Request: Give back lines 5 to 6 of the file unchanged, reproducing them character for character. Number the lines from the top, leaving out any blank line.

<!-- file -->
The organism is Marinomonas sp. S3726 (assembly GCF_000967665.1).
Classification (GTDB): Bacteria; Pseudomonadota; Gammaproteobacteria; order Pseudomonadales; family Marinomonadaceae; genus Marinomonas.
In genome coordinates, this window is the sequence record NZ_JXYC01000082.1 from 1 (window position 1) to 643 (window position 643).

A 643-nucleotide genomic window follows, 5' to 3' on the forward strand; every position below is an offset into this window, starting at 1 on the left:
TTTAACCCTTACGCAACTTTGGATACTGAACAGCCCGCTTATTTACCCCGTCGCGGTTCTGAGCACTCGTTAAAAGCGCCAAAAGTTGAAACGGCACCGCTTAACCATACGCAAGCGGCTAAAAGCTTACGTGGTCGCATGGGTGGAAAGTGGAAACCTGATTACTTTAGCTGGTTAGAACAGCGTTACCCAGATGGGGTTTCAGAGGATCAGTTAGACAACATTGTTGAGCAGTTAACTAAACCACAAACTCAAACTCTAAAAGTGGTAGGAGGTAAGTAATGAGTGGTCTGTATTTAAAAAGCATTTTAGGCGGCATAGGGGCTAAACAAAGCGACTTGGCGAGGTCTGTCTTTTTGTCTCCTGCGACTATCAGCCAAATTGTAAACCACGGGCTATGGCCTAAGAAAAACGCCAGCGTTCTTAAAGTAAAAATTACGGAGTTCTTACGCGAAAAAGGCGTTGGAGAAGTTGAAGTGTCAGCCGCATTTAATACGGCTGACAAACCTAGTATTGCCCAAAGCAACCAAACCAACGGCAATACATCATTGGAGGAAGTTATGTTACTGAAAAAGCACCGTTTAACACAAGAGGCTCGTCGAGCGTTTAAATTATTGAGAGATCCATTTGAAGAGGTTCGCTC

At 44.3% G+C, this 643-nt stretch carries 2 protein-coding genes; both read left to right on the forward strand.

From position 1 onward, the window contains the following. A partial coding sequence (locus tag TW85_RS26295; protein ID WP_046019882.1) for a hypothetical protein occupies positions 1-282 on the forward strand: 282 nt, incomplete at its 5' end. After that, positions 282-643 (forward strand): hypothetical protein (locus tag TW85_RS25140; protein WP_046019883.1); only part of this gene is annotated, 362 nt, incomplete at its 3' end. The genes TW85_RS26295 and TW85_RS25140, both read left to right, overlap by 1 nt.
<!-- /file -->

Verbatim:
TTTAACCCTTACGCAACTTTGGATACTGAACAGCCCGCTTATTTACCCCGTCGCGGTTCTGAGCACTCGTTAAAAGCGCCAAAAGTTGAAACGGCACCGCTTAACCATACGCAAGCGGCTAAAAGCTTACGTGGTCGCATGGGTGGAAAGTGGAAACCTGATTACTTTAGCTGGTTAGAACAGCGTTACCCAGATGGGGTTTCAGAGGATCAGTTAGACAACATTGTTGAGCAGTTAACTAAACCACAAACTCAAACTCTAAAAGTGGTAGGAGGTAAGTAATGAGTGGTCTGTATTTAAAAAGCATTTTAGGCGGCATAGGGGCTAAACAAAGCGACTTGGCGAGGTCTGTCTTTTTGTCTCCTGCGACTATCAGCCAAATTGTAAACCACGGGCTATGGCCTAAGAAAAACGCCAGCGTTCTTAAAGTAAAAATTACGGAGTTCTTACGCGAAAAAGGCGTTGGAGAAGTTGAAGTGTCAGCCGCATTTAATACGGCTGACAAACCTAGTATTGCCCAAAGCAACCAAACCAACGGCAATACATCATTGGAGGAAGTTATGTTACTGAAAAAGCACCGTTTAACACAAGAGGCTCGTCGAGCGTTTAAATTATTGAGAGATCCATTTGAAGAGGTTCGCTC

At 44.3% G+C, this 643-nt stretch carries 2 protein-coding genes; both read left to right on the forward strand.